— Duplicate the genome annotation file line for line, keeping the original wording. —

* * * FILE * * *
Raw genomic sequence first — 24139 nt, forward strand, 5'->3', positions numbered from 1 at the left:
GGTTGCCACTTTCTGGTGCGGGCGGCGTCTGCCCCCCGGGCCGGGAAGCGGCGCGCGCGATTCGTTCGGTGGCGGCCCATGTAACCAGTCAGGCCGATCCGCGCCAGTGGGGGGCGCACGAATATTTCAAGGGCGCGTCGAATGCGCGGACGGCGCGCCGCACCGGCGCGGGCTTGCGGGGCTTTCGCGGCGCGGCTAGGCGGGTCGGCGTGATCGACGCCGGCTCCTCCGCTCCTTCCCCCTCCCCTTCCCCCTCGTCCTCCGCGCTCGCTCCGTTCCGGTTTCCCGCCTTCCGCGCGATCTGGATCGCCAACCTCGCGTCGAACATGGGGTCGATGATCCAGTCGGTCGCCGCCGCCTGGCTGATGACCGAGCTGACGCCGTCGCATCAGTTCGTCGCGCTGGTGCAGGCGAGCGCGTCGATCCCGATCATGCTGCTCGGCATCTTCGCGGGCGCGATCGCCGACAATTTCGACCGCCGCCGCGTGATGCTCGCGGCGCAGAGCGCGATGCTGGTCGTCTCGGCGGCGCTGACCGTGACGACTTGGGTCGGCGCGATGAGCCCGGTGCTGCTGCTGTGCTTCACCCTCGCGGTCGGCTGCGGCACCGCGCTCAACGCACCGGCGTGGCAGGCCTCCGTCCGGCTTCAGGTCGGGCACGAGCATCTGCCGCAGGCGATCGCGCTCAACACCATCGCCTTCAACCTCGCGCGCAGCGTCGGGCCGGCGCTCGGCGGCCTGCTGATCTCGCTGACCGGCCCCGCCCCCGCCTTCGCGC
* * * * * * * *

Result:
Raw genomic sequence first — 24139 nt, forward strand, 5'->3', positions numbered from 1 at the left:
GGTTGCCACTTTCTGGTGCGGGCGGCGTCTGCCCCCCGGGCCGGGAAGCGGCGCGCGCGATTCGTTCGGTGGCGGCCCATGTAACCAGTCAGGCCGATCCGCGCCAGTGGGGGGCGCACGAATATTTCAAGGGCGCGTCGAATGCGCGGACGGCGCGCCGCACCGGCGCGGGCTTGCGGGGCTTTCGCGGCGCGGCTAGGCGGGTCGGCGTGATCGACGCCGGCTCCTCCGCTCCTTCCCCCTCCCCTTCCCCCTCGTCCTCCGCGCTCGCTCCGTTCCGGTTTCCCGCCTTCCGCGCGATCTGGATCGCCAACCTCGCGTCGAACATGGGGTCGATGATCCAGTCGGTCGCCGCCGCCTGGCTGATGACCGAGCTGACGCCGTCGCATCAGTTCGTCGCGCTGGTGCAGGCGAGCGCGTCGATCCCGATCATGCTGCTCGGCATCTTCGCGGGCGCGATCGCCGACAATTTCGACCGCCGCCGCGTGATGCTCGCGGCGCAGAGCGCGATGCTGGTCGTCTCGGCGGCGCTGACCGTGACGACTTGGGTCGGCGCGATGAGCCCGGTGCTGCTGCTGTGCTTCACCCTCGCGGTCGGCTGCGGCACCGCGCTCAACGCACCGGCGTGGCAGGCCTCCGTCCGGCTTCAGGTCGGGCACGAGCATCTGCCGCAGGCGATCGCGCTCAACACCATCGCCTTCAACCTCGCGCGCAGCGTCGGGCCGGCGCTCGGCGGCCTGCTGATCTCGCTGACCGGCCCCGCCCCCGCCTTCGCGC